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Dopamine and risk choices in different domains: Findings among serious tournament bridge players

Research paper by Anna Dreber, David G. Rand, Nils Wernerfelt, Justin R. Garcia, Miguel G. Vilar, J. Koji Lum, Richard Zeckhauser

Indexed on: 09 Jun '11Published on: 09 Jun '11Published in: Journal of Risk and Uncertainty



Abstract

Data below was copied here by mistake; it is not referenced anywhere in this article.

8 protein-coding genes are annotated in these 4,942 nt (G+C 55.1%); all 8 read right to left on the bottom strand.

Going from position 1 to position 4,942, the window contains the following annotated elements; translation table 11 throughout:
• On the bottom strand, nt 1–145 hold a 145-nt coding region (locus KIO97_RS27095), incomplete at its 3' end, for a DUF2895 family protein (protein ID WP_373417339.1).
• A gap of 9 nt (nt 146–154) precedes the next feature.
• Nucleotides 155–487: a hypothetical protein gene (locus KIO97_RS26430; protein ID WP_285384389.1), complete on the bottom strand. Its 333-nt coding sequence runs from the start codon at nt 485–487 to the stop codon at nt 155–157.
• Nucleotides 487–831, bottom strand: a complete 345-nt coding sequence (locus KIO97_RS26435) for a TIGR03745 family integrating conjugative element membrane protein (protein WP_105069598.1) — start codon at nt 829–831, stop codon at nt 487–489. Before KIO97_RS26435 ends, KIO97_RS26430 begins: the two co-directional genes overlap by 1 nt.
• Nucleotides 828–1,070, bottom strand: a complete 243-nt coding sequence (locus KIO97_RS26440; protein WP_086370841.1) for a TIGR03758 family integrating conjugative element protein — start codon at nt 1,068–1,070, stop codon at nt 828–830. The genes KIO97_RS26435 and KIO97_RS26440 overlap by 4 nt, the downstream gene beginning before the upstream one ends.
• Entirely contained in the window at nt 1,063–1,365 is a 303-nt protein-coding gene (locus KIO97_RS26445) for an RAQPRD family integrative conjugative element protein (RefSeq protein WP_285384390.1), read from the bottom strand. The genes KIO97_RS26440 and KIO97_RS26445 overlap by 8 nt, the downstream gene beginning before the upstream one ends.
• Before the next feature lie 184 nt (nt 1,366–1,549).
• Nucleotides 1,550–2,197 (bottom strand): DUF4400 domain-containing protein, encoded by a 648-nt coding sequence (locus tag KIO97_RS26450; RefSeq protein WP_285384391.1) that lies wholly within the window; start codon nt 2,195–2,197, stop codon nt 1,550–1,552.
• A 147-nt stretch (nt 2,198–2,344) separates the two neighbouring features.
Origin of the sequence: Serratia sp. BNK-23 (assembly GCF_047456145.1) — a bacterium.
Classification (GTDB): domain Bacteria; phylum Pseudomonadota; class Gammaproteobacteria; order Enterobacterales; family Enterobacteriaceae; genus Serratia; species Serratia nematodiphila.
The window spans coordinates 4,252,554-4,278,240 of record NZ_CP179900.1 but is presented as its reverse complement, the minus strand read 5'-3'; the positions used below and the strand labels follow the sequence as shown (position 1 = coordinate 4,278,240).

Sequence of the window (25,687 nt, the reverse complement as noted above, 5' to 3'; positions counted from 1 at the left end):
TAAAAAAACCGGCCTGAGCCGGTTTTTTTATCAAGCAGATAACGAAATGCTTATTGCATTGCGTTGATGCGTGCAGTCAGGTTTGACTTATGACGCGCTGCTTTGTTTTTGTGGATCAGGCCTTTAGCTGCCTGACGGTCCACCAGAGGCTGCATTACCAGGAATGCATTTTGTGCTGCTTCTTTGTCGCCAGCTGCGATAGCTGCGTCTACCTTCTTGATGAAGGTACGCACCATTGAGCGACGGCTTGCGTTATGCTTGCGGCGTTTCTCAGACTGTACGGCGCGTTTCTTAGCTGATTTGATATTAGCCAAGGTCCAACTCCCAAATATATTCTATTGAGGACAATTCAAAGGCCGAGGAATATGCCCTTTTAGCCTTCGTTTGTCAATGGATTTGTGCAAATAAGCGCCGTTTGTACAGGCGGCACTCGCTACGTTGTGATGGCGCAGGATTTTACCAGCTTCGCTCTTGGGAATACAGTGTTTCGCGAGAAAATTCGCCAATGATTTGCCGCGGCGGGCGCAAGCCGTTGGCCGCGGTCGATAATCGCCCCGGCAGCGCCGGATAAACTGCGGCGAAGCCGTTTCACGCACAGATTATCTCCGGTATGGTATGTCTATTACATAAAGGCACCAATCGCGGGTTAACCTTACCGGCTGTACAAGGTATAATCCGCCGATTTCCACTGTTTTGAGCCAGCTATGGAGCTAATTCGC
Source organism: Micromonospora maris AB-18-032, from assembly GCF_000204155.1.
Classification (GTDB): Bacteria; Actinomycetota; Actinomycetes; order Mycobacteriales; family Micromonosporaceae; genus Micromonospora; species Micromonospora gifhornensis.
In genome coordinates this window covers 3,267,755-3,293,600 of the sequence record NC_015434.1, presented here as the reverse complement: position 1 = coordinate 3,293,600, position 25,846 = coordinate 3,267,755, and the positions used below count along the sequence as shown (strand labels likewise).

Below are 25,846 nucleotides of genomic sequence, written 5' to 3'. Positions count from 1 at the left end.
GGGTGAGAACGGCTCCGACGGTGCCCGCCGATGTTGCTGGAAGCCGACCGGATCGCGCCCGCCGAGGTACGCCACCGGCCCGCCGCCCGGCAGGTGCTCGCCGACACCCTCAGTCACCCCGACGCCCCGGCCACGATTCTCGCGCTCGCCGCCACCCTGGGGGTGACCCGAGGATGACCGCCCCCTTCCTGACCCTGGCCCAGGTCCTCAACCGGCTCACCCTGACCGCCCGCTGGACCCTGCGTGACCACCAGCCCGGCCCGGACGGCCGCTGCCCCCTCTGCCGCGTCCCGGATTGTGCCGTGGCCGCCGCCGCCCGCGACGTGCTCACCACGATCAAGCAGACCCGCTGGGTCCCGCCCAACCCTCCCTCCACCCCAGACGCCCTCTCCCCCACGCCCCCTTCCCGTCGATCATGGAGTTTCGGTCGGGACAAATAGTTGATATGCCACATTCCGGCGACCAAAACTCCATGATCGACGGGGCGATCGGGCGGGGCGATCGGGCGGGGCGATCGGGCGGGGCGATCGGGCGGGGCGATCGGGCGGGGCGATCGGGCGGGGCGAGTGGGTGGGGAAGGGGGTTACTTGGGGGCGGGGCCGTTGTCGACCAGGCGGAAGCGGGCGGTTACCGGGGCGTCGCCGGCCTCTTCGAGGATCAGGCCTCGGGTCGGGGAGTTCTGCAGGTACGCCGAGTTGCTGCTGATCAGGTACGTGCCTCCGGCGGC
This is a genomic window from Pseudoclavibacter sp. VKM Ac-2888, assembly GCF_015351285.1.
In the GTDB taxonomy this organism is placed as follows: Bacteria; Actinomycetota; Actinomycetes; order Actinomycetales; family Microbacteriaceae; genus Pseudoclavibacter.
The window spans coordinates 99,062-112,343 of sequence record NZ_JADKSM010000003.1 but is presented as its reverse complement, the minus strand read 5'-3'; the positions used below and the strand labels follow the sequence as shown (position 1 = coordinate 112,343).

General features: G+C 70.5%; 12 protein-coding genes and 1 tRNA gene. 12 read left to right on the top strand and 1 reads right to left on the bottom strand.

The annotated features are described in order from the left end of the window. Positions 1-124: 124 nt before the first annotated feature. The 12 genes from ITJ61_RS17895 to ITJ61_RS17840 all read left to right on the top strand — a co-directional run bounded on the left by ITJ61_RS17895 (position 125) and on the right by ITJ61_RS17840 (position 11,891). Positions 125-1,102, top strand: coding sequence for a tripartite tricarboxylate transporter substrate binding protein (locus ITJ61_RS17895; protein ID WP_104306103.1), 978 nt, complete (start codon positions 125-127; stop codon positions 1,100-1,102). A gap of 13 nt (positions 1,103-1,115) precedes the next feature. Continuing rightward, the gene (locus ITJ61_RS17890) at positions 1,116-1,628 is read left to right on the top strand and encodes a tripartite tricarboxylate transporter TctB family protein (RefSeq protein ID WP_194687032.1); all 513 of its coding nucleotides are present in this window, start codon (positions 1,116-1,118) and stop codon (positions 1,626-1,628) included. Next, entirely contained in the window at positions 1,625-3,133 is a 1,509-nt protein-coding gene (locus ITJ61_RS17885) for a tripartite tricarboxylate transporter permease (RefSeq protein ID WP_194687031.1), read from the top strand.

We explore how risk-taking in the card game contract bridge, and in a financial gamble, correlate with variation in the dopamine receptor D4 gene (DRD4) among serious tournament bridge players. In bridge risk-taking, we find significant interactions between genetic predisposition and skill. Among men with the 7-repeat allele of DRD4, namely 7R + men, those with more bridge skill take more good risks and fewer bad risks, while the opposite is found for less-expert 7R + men. Conversely, skill does not predict risk-taking among men without the 7R + allele. Consistent with some prior studies, we also find that 7R + men take more risk in the financial gamble. We find no relationship between 7R + and either risk measure among our female subjects. Our results suggest that the dopamine system plays an important role in individual differences in risk-taking among men, and is the first to distinguish between advantageous and disadvantageous risk-taking.